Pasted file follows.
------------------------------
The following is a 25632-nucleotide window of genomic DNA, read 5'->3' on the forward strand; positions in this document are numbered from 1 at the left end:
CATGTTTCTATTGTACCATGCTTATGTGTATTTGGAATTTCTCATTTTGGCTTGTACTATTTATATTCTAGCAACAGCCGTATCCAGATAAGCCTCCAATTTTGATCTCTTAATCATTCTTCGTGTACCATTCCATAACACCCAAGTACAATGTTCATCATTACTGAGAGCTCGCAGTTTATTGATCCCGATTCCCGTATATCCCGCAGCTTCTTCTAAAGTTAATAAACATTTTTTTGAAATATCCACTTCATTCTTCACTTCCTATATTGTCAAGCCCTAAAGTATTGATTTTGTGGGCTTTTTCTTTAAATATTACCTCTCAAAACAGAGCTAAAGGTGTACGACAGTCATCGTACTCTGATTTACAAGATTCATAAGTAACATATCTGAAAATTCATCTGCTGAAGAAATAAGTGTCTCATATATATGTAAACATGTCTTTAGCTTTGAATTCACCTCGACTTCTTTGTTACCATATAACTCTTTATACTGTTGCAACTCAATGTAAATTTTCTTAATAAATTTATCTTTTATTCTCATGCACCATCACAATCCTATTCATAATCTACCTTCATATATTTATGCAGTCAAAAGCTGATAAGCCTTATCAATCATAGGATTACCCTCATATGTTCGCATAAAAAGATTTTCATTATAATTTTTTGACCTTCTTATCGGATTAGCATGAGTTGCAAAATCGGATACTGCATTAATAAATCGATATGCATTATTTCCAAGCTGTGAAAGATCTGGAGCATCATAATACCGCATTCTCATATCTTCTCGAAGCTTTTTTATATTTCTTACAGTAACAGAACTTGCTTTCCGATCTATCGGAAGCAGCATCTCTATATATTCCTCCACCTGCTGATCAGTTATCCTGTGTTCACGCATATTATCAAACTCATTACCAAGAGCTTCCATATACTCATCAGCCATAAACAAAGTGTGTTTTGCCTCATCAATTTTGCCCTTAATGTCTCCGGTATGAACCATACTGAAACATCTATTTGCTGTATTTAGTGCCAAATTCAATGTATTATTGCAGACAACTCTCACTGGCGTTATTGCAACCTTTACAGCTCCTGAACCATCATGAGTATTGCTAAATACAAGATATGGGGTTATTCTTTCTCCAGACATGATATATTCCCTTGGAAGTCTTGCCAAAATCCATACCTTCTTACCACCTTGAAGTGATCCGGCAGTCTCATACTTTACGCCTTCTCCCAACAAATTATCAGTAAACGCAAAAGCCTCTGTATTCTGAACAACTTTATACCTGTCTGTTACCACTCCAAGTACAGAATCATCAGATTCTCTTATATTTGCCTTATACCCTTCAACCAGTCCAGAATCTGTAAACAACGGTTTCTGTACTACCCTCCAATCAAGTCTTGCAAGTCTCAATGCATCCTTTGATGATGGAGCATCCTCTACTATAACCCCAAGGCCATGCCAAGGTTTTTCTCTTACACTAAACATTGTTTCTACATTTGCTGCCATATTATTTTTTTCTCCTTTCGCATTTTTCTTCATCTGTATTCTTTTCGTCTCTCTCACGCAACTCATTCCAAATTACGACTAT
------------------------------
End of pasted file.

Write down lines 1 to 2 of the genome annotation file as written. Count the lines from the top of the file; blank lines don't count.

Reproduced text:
The following is a 25632-nucleotide window of genomic DNA, read 5'->3' on the forward strand; positions in this document are numbered from 1 at the left end:
CATGTTTCTATTGTACCATGCTTATGTGTATTTGGAATTTCTCATTTTGGCTTGTACTATTTATATTCTAGCAACAGCCGTATCCAGATAAGCCTCCAATTTTGATCTCTTAATCATTCTTCGTGTACCATTCCATAACACCCAAGTACAATGTTCATCATTACTGAGAGCTCGCAGTTTATTGATCCCGATTCCCGTATATCCCGCAGCTTCTTCTAAAGTTAATAAACATTTTTTTGAAATATCCACTTCATTCTTCACTTCCTATATTGTCAAGCCCTAAAGTATTGATTTTGTGGGCTTTTTCTTTAAATATTACCTCTCAAAACAGAGCTAAAGGTGTACGACAGTCATCGTACTCTGATTTACAAGATTCATAAGTAACATATCTGAAAATTCATCTGCTGAAGAAATAAGTGTCTCATATATATGTAAACATGTCTTTAGCTTTGAATTCACCTCGACTTCTTTGTTACCATATAACTCTTTATACTGTTGCAACTCAATGTAAATTTTCTTAATAAATTTATCTTTTATTCTCATGCACCATCACAATCCTATTCATAATCTACCTTCATATATTTATGCAGTCAAAAGCTGATAAGCCTTATCAATCATAGGATTACCCTCATATGTTCGCATAAAAAGATTTTCATTATAATTTTTTGACCTTCTTATCGGATTAGCATGAGTTGCAAAATCGGATACTGCATTAATAAATCGATATGCATTATTTCCAAGCTGTGAAAGATCTGGAGCATCATAATACCGCATTCTCATATCTTCTCGAAGCTTTTTTATATTTCTTACAGTAACAGAACTTGCTTTCCGATCTATCGGAAGCAGCATCTCTATATATTCCTCCACCTGCTGATCAGTTATCCTGTGTTCACGCATATTATCAAACTCATTACCAAGAGCTTCCATATACTCATCAGCCATAAACAAAGTGTGTTTTGCCTCATCAATTTTGCCCTTAATGTCTCCGGTATGAACCATACTGAAACATCTATTTGCTGTATTTAGTGCCAAATTCAATGTATTATTGCAGACAACTCTCACTGGCGTTATTGCAACCTTTACAGCTCCTGAACCATCATGAGTATTGCTAAATACAAGATATGGGGTTATTCTTTCTCCAGACATGATATATTCCCTTGGAAGTCTTGCCAAAATCCATACCTTCTTACCACCTTGAAGTGATCCGGCAGTCTCATACTTTACGCCTTCTCCCAACAAATTATCAGTAAACGCAAAAGCCTCTGTATTCTGAACAACTTTATACCTGTCTGTTACCACTCCAAGTACAGAATCATCAGATTCTCTTATATTTGCCTTATACCCTTCAACCAGTCCAGAATCTGTAAACAACGGTTTCTGTACTACCCTCCAATCAAGTCTTGCAAGTCTCAATGCATCCTTTGATGATGGAGCATCCTCTACTATAACCCCAAGGCCATGCCAAGGTTTTTCTCTTACACTAAACATTGTTTCTACATTTGCTGCCATATTATTTTTTTCTCCTTTCGCATTTTTCTTCATCTGTATTCTTTTCGTCTCTCTCACGCAACTCATTCCAAATTACGACTAT